The reform of youth criminal justice is one of the most pertinent challenges of the system in the 21st century. The criminal justice system has to develop solutions for rehabilitation of youth with due regard to the special needs of this vulnerable group. In this essay, I will provide a baseline of current most pronounced shortcomings in juvenile justice, and then also discuss possible solutions to these challenges.
Youth offenders suffer from the lack of accommodation of the prosecution, prisons and courts to their special situation. Even though there have been some attempts to change the system in the recent years, youth still face fragrant over-incarceration, a disturbingly high risk of abuse in confinement, and stigmatization in society upon release. All these problems become even greater when youth are prosecuted in adult courts and placed in incarceration with adults. Treating juveniles like adults actually increases the risk of recidivism. Moreover, a 2011 study of the federal Office of Juvenile Justice and Delinquency Prevention found that the longer youth are incarcerated, the more likely they are to re-offend and commit a more serious and violent crime the second time. Thus, placing juveniles in adult prisons has a compromising effect on public safety and does little justice to ensure that youth can return to law-abiding lives.

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Few disagree nowadays that juveniles must be offered solutions that differ from the way the criminal justice system treats adults. The debate revolves, however, around the choice of appropriate solutions. In my view, the best instruments and practices must prioritize community-based interventions and services with the reduction of incarceration terms and strong preference for other types of punishment. The purpose of juvenile justice must be to help offenders return to lead a law-abiding life as a normal member of society. While it is also a normal function of criminal justice for adults, in the case of youth, there is an even greater societal interest in rehabilitation and preventing juvenile offenders from recidivism. Thus, interventions that have a strong connection to the community, even including certain forms of punishment such as community works, are the most appropriate solutions that work in the general interest.

One specific instrument that has proven to be effective in the juvenile justice context is restorative justice. Restorative justice works towards achieving the offender’s understanding of the harm that was the result of the wrongful act. It is based on the conceptual premise that once the violator understands the wrongfulness and accepts liability for the crime, the risk of re-offending is significantly reduced. The process of restorative justice often involves mediation between the victim and the offender often through the facilitation of the community. Unfortunately, in the United States, restorative justice has found very limited application in the cases of juvenile offenders: it is rather seen as a supplementary means to the conventional process of imposing the punishment.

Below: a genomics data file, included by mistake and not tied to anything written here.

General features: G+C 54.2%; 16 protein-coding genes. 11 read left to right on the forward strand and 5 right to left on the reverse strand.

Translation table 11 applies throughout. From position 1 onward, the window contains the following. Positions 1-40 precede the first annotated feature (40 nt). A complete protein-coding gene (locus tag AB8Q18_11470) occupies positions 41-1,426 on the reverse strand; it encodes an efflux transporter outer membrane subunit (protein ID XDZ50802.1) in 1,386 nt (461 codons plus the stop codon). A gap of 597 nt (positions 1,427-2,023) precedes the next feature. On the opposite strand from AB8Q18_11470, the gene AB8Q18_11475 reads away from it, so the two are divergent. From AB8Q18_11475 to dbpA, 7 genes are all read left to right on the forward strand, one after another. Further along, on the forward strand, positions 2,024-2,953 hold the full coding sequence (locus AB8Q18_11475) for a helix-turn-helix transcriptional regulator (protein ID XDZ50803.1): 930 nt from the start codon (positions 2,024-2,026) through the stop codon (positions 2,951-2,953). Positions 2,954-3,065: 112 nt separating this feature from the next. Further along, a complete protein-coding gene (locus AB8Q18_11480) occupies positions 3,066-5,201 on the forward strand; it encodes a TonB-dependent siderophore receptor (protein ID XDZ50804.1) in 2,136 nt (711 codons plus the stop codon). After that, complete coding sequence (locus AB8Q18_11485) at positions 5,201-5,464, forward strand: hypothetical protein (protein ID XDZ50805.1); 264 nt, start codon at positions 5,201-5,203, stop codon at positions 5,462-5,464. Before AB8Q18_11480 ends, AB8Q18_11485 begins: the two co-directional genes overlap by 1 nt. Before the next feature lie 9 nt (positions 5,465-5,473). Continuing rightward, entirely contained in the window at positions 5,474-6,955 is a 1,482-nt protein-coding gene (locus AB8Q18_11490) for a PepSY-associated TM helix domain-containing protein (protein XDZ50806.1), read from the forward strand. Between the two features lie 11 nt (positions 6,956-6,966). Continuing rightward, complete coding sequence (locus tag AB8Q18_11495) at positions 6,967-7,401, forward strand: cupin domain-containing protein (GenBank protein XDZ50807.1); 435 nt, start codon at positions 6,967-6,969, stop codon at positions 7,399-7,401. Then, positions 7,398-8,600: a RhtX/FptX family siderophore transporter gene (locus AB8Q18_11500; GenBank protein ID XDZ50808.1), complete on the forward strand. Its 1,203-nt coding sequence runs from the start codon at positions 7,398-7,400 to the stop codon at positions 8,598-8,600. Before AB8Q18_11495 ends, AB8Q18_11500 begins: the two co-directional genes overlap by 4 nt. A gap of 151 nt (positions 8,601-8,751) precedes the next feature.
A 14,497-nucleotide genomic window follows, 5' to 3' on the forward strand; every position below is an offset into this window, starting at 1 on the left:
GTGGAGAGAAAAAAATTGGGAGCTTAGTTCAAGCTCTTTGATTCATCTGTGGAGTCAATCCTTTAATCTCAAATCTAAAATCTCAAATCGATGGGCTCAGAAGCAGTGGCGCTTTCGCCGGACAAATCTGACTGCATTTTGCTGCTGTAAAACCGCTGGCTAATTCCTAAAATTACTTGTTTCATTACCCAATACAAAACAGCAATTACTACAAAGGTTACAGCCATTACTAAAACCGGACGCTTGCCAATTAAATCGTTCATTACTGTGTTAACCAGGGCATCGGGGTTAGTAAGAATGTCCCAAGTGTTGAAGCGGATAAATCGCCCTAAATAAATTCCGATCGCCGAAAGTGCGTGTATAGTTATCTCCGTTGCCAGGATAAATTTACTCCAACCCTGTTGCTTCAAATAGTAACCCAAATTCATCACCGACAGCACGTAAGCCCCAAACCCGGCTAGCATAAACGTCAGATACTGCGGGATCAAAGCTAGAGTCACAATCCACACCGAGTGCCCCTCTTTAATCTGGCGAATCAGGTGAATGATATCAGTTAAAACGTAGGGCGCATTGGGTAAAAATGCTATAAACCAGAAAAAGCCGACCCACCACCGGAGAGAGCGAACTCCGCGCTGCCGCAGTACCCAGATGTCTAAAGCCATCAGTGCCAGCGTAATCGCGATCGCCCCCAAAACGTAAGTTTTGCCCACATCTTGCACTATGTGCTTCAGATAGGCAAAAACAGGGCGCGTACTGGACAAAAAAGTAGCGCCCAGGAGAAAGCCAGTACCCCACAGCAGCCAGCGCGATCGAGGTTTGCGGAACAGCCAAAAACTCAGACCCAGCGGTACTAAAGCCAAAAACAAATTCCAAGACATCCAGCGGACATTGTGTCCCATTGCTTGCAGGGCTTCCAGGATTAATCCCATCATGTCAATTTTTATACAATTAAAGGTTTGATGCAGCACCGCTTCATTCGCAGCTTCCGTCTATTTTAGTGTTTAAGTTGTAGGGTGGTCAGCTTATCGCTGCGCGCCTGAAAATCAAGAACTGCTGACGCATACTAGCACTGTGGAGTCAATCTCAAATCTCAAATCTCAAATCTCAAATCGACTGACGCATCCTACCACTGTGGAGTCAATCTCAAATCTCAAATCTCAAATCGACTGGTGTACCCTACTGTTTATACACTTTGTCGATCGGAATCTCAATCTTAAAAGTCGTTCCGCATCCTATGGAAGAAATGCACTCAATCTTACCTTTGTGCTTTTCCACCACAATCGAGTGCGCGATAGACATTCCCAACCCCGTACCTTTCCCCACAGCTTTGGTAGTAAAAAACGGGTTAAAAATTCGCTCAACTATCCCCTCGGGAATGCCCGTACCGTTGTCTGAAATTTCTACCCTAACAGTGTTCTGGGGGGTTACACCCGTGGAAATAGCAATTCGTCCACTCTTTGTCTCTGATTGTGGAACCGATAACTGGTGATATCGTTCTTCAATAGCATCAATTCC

Many Western countries have recognized the value of restorative justice for youth and implemented its instruments to address the unfair treatment of youth offenders. For instance, in the United Kingdom, the law provides young offenders with a special Youth Offender Panel instead of a formal court that is responsible for arranging a number of different meetings between the offender and the victim and community representatives through mediation and reconciliation methods. I strongly believe that such instruments need to find their full application in the United States as well.

Overall, youth justice is in dire need of reform in the United States. Smart solutions to special needs of young offenders must be found in the application of restorative justice principles and instruments.

    References
  • Banks, C. Youth, crime and justice. Oxford: Routledge (2013).
  • Liebmann, M. Restorative justice (1st ed.). Philadelphia, PA: Jessica Kingsley Publishers (2007).
  • Mulvey, E. P. “Highlights from pathways to desistance: A longitudinal study of serious adolescent offenders”. Washington, DC: US Department of Justice, Office of Justice Programs, Office of Juvenile Justice and Delinquency Prevention (2011). Retrieved from https://www.ncjrs.gov/pdffiles1/ojjdp/230971.pdf
  • Myers, R. R., & Goddard, T. “Community-driven youth justice and the organizational consequences of coercive governance”. British Journal of Criminology, 53(2) (2013): 215-233.